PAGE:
Russia And The West: How Much Does Europe Rely On Russian Energy And What Are Putin's Options?
Russia is an energy giant—the world’s third-largest producer of oil and second-largest producer of natural gas.
Russians have been reliable energy suppliers to European countries for decades.
In October 2021, Russia began troops and military equipment near the border with Ukraine, reigniting concerns over a potential invasion. By January 2022, Russia has more than 100,000 of its troops stationed on Ukrainian border and Western intelligence has that Russia may be planning an invasion of Ukraine in early 2022.
Since the end of the Cold war in 1990, NATO has expanded eastwards by taking in 14 new countries including the three Baltic countries of Estonia, Latvia and Lithuania - all sharing borders with Russia - and Hungary, Poland, Romania and Bulgaria, all members of the former Soviet-led Warsaw Pact. Russia saw the NATO’s eastward expansion (which the alliance calls “enlargement”) as a threatening encroachment towards its borders.
Ukraine has become closer politically to the West after toppling a pro-Russian president in 2014 and Russia believes that its growing ties with the alliance could make it a launch pad for NATO attack.
Unfolding of energy crisis
With geopolitical tensions soaring over Russia’s military build-up, a possibility of fully-blown military conflict cannot be ruled out. The US and some of its European allies have threatened myriad sanctions on Moscow should it decide to move in on Ukraine.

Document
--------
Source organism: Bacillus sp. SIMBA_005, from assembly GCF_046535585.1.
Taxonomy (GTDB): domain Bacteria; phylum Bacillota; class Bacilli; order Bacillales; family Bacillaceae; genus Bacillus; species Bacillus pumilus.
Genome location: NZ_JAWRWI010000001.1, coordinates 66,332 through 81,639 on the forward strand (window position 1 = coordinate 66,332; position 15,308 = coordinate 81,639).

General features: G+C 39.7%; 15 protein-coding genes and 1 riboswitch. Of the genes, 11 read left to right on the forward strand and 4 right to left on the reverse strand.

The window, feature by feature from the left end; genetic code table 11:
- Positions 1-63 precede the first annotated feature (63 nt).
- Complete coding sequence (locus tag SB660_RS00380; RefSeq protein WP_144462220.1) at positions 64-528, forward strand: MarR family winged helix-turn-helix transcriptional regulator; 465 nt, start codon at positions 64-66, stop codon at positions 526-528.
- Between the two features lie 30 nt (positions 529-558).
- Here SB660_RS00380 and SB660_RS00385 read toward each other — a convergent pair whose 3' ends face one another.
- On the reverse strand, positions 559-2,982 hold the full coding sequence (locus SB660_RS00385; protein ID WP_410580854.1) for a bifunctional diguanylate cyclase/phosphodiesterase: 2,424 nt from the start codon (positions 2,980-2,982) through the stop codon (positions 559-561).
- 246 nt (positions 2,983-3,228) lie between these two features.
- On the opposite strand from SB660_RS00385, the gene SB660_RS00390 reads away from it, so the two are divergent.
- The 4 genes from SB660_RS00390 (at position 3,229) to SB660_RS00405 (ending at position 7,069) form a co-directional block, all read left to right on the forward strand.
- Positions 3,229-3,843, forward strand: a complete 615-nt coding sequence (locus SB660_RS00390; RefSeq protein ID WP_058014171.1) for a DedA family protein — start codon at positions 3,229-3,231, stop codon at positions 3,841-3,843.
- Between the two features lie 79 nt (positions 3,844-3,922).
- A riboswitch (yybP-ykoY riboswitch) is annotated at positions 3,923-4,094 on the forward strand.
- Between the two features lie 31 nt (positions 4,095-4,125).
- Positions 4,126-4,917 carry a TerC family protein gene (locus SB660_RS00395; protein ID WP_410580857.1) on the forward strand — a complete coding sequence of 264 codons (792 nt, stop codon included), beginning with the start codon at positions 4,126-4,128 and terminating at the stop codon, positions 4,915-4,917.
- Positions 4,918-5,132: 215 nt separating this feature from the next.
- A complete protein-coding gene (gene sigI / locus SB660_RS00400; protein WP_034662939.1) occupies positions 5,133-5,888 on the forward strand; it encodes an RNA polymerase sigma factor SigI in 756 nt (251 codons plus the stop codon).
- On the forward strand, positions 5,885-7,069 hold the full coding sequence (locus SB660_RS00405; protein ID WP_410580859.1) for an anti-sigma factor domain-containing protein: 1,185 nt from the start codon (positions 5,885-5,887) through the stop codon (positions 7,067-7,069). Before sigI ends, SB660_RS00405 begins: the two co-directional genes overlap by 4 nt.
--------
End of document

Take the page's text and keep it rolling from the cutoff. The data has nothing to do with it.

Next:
A Russian assault, however, could have the potential for major disruptions to the European energy market, which remains highly dependent on Russian oil and gas and dependence is even higher for Europe's economic powerhouse Germany.
How much does Europe rely on Russian energy?
Russia is an energy giant—the world’s third-largest producer of oil and second-largest producer of natural gas. A major chunk of Russia’s energy output goes to satisfying European demand, especially natural gas sent over a network of Soviet-era pipelines criss-crossing Ukraine and other Eastern European countries.
, more than half of the EU’s energy needs - 61 per cent- were supplied by imports in 2019. The EU mainly for imports of crude oil (27 per cent), natural gas (41 per cent of EU’s natural gas imports) and solid fuels, followed by Norway.
Some EU states are far more dependent than others. Portugal and Spain use little Russian energy, while Germany, the largest European economy, gets more than half of its natural gas and more than 30 per cent of its crude oil supplies from Russia.
The energy dependency is further compounded by the fact that a number of European countries are actively pursuing transition to cleaner energy sources over the next decade.
Belgium, Austria, Sweden and Portugal have already stopped using coal for power generation. Many have also taken a hostile view of nuclear power and countries like Germany are on their way to completely withdraw from nuclear power within a year or two as it turns its focus to renewables.
The nuclear phase-out and the exit from coal mean natural gas is likely to temporarily fill the gap while the European countries build up their renewable capacity to replace nuclear and coal plants.
The Ukrainian crisis has exposed Germany's problematic dependence on Russian gas, just as Germany faces some of the highest energy prices in the developed world.
A number of factors have converged to make Germany the biggest buyer of Russian gas in the world. Russia now provides for 55 per cent of Germany’s gas imports - up from 40 per cent in 2012 – against around 40 per cent on average for the European Union, according to the EU’s statistics agency Eurostat. This means any supply cut from Russian side would hit Berlin hard and this explains partially why Germany has not been very enthusiastic about the aggressive rhetoric emanating from US and UK.
The ensuing energy crisis has turned the spotlight back onto the controversial Nord Stream 2 project.
Nord Stream 2 (NS2) project is a 1,200-kilometre export gas pipeline which runs under the Baltic Sea carrying gas from western Russia to northeastern Germany. The gas for Nord Steam comes mainly from the Bovanenkovo oil and gas condensate deposit in Western Siberia.